I’ll bet Katie Couric never expected to get the smackdown she received on Monday morning in the pages of the New York Times, inevitably her paper of choice. But TV critic Alessandra Stanley slapped the “Mean Girl of Morning TV” hard and said in print what has been media gossip for months: that NBC is in a panic about the falling ratings of that cash cow, The Today Show. Her Cuteness is no longer the most popular girl in the crowd, with “likeability” ratings in the toilet. In fact, Katie’s recent Q ratings were lower even than Dan Rather’s. Remember him?
We’ve all watched as Katie has grown richer, smugger, and more chic. But for years, Today’s chipmunk-cheeked, Clinton-loving perkette sold women, the primary audience for the morning show’s mélange of a little news and a lot of fluffy features, the notion that she is just like them: a harried working mom.
In her “I’m just like you” phase Katie used to give speeches to adoring audiences describing a typical day in her life. She would tell them, for example, that she was on the phone setting up a play-date for one of her daughters like an ordinary mom, when a staffer beeped her to tell her President Carter was on the line. “President Carter who just won the Nobel Prize? Okay, put him on.” He was calling, she would confide, throwing all modesty to the winds, to thank her for all she had done for him over the years. Yep, just an ordinary mom with a $15-million-a-year paycheck, a Park Avenue co-op, a millionaire boyfriend, a high-priced personal trainer, and the power to control two prime hours of TV five mornings a week.
Andrew Lack, former president of NBC, described Katie, during the good times, as a “fist in the velvet glove,” while for years her staff has called her “Katie Dearest.” Bryant Gumbel, who was considered the heavy when they were Today Show co-anchors once complained, “I’ve had one assistant for 18 years. Somebody who shall remain nameless went through five in five years. I had one makeup and hair person the whole time I was at NBC. Somebody who shall remain nameless went through three or four.” Katie has also pushed out several of Today’s executive producers, sending one packing just last week. The show has had four top producers since 2001. Here-Today-gone-tomorrow has now become a career path at NBC.
When I was a magazine editor, in my personal dealings with Katie I found her both demanding and petulant. But the stress of crashing ratings has obviously made her inner Cruella de Vil–always there under the surface–emerge full-time. Alessandra Stanley writes, “Lately her image has grown downright scary: America’s girl next door has morphed into the mercurial diva down the hall. At the first sound of her peremptory voice and clickety stiletto hells, people dart behind doors and douse the lights.”
What is off-putting, especially to her former female fans, is the new buffed, glam persona Katie has become. Each morning she is now expertly and heavily made up–not exactly the look most harried working moms can emulate. And while doing interviews, her bare legs in stiletto mules are perpetually center stage, getting more attention from the camera than the guest she is supposed to be interviewing. On Tuesday morning this week her outfit, perhaps in defiance of her critics, seemed a salute to every spring fashion trend, from large gold hoop earrings (bohemian trend) to a gold-trimmed blouse (glitter trend) to a short ruffled skirt (flirty skirty trend). Yesterday, AOL debated Katie’s diminishing appeal all day on its entertainment site. One Katie basher–and there were many–complained, “I don’t want to see someone with bare legs and open toe shoes giving me the news. Why can’t she look professional?”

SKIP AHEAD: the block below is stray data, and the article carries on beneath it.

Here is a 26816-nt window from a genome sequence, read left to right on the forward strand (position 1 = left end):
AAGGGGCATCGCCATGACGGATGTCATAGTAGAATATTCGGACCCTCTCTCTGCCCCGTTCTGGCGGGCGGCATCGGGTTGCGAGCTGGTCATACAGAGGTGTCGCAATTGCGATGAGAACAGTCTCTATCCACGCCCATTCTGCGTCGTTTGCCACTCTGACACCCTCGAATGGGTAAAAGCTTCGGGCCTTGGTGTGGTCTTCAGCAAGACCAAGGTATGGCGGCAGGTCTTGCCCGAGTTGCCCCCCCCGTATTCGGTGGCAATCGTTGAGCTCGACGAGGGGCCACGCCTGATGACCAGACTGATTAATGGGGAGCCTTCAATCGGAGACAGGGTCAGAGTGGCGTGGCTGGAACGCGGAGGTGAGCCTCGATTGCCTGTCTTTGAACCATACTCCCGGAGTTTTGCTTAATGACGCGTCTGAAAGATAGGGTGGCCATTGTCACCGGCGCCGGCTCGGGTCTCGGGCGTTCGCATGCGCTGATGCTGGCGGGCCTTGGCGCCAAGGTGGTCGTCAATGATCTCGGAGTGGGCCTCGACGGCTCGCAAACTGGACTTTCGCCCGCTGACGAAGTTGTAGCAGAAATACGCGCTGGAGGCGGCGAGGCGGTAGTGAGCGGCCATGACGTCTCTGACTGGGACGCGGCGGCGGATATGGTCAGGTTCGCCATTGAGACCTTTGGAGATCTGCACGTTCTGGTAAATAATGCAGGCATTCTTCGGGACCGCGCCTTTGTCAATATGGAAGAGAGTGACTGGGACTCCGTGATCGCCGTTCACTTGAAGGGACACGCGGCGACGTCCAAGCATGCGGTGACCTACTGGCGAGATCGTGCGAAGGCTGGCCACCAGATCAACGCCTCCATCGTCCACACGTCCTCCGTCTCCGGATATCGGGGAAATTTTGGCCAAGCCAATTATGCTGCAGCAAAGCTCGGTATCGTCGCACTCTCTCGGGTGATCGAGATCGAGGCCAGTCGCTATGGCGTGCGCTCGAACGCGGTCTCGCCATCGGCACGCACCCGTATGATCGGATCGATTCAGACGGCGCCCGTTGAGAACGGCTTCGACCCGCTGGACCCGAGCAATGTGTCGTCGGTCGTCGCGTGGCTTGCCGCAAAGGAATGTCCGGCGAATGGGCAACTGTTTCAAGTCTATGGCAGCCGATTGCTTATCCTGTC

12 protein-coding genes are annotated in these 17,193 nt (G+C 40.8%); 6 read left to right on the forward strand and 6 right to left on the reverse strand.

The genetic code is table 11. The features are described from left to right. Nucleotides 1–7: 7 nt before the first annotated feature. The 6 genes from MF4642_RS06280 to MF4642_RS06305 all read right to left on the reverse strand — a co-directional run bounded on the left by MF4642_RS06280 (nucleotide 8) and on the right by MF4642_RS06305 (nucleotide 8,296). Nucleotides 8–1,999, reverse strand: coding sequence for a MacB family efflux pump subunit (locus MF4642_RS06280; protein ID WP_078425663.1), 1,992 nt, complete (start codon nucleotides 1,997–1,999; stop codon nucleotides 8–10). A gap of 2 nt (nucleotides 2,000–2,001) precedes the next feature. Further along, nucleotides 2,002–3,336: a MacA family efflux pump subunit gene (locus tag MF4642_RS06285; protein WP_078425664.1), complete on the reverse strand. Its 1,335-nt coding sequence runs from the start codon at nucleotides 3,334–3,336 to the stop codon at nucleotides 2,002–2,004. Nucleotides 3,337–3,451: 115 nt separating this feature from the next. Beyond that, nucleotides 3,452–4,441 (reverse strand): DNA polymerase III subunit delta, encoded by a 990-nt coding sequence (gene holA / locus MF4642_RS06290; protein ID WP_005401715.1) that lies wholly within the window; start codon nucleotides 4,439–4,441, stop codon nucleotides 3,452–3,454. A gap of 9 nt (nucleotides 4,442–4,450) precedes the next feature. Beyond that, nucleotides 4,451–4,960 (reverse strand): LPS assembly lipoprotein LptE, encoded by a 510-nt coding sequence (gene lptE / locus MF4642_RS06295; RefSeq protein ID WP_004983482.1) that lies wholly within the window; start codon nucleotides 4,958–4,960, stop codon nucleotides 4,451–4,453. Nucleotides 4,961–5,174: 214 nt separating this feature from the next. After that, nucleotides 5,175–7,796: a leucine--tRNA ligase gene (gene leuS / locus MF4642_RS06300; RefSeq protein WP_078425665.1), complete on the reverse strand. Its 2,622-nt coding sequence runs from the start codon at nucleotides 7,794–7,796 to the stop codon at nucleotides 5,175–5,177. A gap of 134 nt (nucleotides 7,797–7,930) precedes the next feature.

But what I think has contributed to Katie’s major loss of appeal is that millions of women have finally caught onto the liberal bias in much of her reporting. Katie, like many women in media, just assumed that all women–just because they were women–agreed with them about issues such as gun control and abortion. She has always been at her sharpest, interviewing those with conservative points of view while throwing softballs at her political favorites. And Katie’s attitudes and opinions did have considerable influence with women. That’s because for years she has come into millions of women’s homes on a daily basis, seemingly so concerned about their needs, able to both dish diets and criticize the government’s policy in Iraq, swoon over celebrities and swoon over Hillary.
Katie marketed herself like a friend–a sophisticated girlfriend–and women want to agree with their friends–up to a point. In the last election the majority of married women with children, exactly the Today Show’s typical viewers, voted for President Bush. Many participants in AOL’s chat room yesterday complained about Katie’s obvious bias and said they had departed to Fox and Friends, Fox News’s morning show, or Good Morning America, where Diane Sawyer shrewdly seems to hide her own opinions behind, in Stanley’s words, her “poised, creamy insincerity.”
Now that the Times has assessed Katie as a liability and concluded that Today needs a lot less of her, won’t it be fascinating to watch how a panicky, profit-obsessed NBC responds to such on-the-mark criticism.
–Myrna Blyth, long-time editor of Ladies Home Journal and founding editor of More, is author of Spin Sisters: How the Women of the Media Sell Unhappiness–and Liberalism–to the Women of America. Blyth is also an NRO contributor.